Two recent observational studies reported a remarkably lower rate of all-cause death associated with sodium-glucose cotransporter 2 inhibitor (-SGLT2i) use in all patients with type 2 diabetes and not only those at increased cardiovascular risk. The >50% lower mortality rates reported in these studies are much greater than those found in the BI 10773 (Empagliflozin) Cardiovascular Outcome Event Trial in Type 2 Diabetes Mellitus Patients (EMPA-REG OUTCOME) and CANagliflozin cardioVascular Assessment Study (CANVAS) randomized trials. We show that these observational studies are affected by time-related biases, including immortal time bias and time-lag bias, which tend to exaggerate the benefits observed with a drug. The Comparative Effectiveness of Cardiovascular Outcomes in New Users of SGLT-2 Inhibitors (CVD-REAL) study, based on 166,033 users of SGLT2i and 1,226,221 users of other glucose-lowering drugs (oGLD) identified from health care databases of six countries, was affected by immortal time bias. Indeed, the immortal time between the first oGLD prescription and the first SGLT2i prescription was omitted from the analysis, which resulted in increasing the rate of death in the oGLD group and thus producing the appearance of a lower risk of death with SGLT2i use. The Swedish study compared 10,879 SGLT2i/dipeptidyl peptidase 4 inhibitor (DPP-4i) users with 10,879 matched insulin users. Such comparisons involving second-line therapies with a third-line therapy can introduce time-lag bias, as the patients may not be at the same stage of diabetes. This bias is compounded by the fact that the users of insulin had already started their insulin before cohort entry, unlike the new users of SGLT2i. Finally, the study also introduces immortal time bias with respect to the effects of SGLT2i relative to DPP-4i. In conclusion, the >50% lower rate of death with SGLT2i in type 2 diabetes reported by two recent observational studies is likely exaggerated by immortal time and time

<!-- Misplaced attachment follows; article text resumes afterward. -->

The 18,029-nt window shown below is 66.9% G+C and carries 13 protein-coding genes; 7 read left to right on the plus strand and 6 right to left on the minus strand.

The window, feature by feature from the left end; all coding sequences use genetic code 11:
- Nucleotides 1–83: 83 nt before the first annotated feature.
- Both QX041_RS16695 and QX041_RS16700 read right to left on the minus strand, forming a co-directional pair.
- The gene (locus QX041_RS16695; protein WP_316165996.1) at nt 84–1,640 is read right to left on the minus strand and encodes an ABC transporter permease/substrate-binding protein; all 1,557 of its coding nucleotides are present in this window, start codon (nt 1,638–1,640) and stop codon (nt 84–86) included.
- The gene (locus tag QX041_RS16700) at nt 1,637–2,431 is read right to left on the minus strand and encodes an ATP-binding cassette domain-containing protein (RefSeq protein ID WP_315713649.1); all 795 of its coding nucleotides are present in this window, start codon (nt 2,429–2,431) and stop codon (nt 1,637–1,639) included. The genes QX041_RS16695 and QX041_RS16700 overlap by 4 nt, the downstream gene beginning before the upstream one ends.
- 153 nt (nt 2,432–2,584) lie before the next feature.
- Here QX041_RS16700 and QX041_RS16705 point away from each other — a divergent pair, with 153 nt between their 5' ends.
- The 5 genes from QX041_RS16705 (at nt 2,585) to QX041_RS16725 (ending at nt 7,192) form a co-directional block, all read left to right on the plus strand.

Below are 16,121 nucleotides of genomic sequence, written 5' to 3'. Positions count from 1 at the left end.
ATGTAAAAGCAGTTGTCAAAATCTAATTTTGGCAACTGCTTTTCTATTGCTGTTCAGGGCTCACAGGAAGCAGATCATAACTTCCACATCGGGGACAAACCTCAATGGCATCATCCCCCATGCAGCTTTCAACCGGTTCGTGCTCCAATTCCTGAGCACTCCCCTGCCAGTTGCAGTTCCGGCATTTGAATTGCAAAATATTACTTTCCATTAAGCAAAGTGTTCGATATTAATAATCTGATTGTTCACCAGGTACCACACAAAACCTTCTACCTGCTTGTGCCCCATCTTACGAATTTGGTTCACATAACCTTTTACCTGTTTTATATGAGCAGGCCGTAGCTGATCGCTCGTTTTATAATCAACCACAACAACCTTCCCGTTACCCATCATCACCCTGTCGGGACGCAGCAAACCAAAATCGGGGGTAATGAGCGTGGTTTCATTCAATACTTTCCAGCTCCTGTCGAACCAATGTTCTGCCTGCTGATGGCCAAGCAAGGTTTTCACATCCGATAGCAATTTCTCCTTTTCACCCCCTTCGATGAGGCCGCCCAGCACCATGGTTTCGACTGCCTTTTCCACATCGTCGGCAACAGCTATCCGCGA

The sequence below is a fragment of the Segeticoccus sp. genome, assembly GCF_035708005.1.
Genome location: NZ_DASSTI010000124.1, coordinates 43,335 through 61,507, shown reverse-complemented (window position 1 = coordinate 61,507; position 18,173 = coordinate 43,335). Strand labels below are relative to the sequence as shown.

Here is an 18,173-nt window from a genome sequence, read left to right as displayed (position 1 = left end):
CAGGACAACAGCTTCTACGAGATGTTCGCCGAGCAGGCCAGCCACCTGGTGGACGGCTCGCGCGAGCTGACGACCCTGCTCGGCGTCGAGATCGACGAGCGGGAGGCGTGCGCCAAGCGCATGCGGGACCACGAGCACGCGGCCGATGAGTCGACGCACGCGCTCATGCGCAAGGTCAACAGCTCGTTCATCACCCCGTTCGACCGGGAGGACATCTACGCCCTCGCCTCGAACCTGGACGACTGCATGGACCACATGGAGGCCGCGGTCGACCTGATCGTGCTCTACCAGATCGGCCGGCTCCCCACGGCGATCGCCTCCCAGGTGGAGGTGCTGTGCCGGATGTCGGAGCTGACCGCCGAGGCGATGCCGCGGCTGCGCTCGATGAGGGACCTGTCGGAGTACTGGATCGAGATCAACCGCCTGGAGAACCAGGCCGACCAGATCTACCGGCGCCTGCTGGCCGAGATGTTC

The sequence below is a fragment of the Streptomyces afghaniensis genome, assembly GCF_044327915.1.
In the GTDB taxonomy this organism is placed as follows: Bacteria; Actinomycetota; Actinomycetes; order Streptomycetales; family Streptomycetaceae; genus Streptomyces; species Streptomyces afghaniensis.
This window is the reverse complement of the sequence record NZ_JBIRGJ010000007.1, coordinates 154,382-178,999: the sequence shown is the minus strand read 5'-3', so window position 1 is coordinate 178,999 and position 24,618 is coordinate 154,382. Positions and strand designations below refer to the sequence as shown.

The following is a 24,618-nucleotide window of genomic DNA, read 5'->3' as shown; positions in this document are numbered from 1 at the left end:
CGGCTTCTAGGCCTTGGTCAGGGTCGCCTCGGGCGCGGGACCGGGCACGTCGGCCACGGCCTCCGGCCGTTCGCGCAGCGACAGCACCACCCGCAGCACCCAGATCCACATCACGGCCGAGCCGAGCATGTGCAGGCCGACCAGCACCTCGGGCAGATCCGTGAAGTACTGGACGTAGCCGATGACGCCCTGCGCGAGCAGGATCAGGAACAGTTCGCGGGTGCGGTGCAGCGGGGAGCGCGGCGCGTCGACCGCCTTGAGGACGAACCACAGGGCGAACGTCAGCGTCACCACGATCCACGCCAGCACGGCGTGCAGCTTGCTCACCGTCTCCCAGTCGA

10. Histopathological studies show protective efficacy of Hippophae leaf extract against damage to jejunum in whole body 60Co-a-irradiated mice